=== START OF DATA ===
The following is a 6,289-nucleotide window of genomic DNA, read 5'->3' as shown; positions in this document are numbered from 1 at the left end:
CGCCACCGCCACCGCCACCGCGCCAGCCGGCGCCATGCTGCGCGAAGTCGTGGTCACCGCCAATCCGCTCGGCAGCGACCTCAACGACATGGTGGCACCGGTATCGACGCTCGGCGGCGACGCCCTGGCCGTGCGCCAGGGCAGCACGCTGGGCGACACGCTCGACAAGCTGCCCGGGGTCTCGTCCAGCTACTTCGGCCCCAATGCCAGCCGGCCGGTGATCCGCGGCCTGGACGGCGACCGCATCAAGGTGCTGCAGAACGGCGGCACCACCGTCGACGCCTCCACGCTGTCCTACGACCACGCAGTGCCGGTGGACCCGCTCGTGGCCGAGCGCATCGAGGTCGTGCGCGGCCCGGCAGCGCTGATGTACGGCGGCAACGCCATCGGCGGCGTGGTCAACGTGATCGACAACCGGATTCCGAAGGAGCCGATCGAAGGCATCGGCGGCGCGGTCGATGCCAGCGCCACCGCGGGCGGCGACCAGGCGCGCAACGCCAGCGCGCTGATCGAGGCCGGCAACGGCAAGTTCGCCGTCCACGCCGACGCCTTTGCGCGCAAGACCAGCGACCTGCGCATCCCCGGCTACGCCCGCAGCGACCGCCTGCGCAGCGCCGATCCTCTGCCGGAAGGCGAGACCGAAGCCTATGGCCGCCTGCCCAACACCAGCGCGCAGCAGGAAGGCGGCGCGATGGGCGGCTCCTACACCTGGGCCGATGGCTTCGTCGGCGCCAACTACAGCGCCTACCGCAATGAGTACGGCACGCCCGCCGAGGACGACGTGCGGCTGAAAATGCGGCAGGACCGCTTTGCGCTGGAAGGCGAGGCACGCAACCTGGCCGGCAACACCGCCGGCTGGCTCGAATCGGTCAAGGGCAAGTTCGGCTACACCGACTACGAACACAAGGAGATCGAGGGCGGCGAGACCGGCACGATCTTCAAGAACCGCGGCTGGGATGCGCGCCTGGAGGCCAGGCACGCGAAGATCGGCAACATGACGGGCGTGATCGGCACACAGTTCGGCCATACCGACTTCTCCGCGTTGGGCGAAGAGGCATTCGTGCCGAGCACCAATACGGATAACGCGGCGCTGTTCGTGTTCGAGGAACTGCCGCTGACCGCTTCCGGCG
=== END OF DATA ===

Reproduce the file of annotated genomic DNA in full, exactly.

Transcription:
The following is a 6,289-nucleotide window of genomic DNA, read 5'->3' as shown; positions in this document are numbered from 1 at the left end:
CGCCACCGCCACCGCCACCGCGCCAGCCGGCGCCATGCTGCGCGAAGTCGTGGTCACCGCCAATCCGCTCGGCAGCGACCTCAACGACATGGTGGCACCGGTATCGACGCTCGGCGGCGACGCCCTGGCCGTGCGCCAGGGCAGCACGCTGGGCGACACGCTCGACAAGCTGCCCGGGGTCTCGTCCAGCTACTTCGGCCCCAATGCCAGCCGGCCGGTGATCCGCGGCCTGGACGGCGACCGCATCAAGGTGCTGCAGAACGGCGGCACCACCGTCGACGCCTCCACGCTGTCCTACGACCACGCAGTGCCGGTGGACCCGCTCGTGGCCGAGCGCATCGAGGTCGTGCGCGGCCCGGCAGCGCTGATGTACGGCGGCAACGCCATCGGCGGCGTGGTCAACGTGATCGACAACCGGATTCCGAAGGAGCCGATCGAAGGCATCGGCGGCGCGGTCGATGCCAGCGCCACCGCGGGCGGCGACCAGGCGCGCAACGCCAGCGCGCTGATCGAGGCCGGCAACGGCAAGTTCGCCGTCCACGCCGACGCCTTTGCGCGCAAGACCAGCGACCTGCGCATCCCCGGCTACGCCCGCAGCGACCGCCTGCGCAGCGCCGATCCTCTGCCGGAAGGCGAGACCGAAGCCTATGGCCGCCTGCCCAACACCAGCGCGCAGCAGGAAGGCGGCGCGATGGGCGGCTCCTACACCTGGGCCGATGGCTTCGTCGGCGCCAACTACAGCGCCTACCGCAATGAGTACGGCACGCCCGCCGAGGACGACGTGCGGCTGAAAATGCGGCAGGACCGCTTTGCGCTGGAAGGCGAGGCACGCAACCTGGCCGGCAACACCGCCGGCTGGCTCGAATCGGTCAAGGGCAAGTTCGGCTACACCGACTACGAACACAAGGAGATCGAGGGCGGCGAGACCGGCACGATCTTCAAGAACCGCGGCTGGGATGCGCGCCTGGAGGCCAGGCACGCGAAGATCGGCAACATGACGGGCGTGATCGGCACACAGTTCGGCCATACCGACTTCTCCGCGTTGGGCGAAGAGGCATTCGTGCCGAGCACCAATACGGATAACGCGGCGCTGTTCGTGTTCGAGGAACTGCCGCTGACCGCTTCCGGCG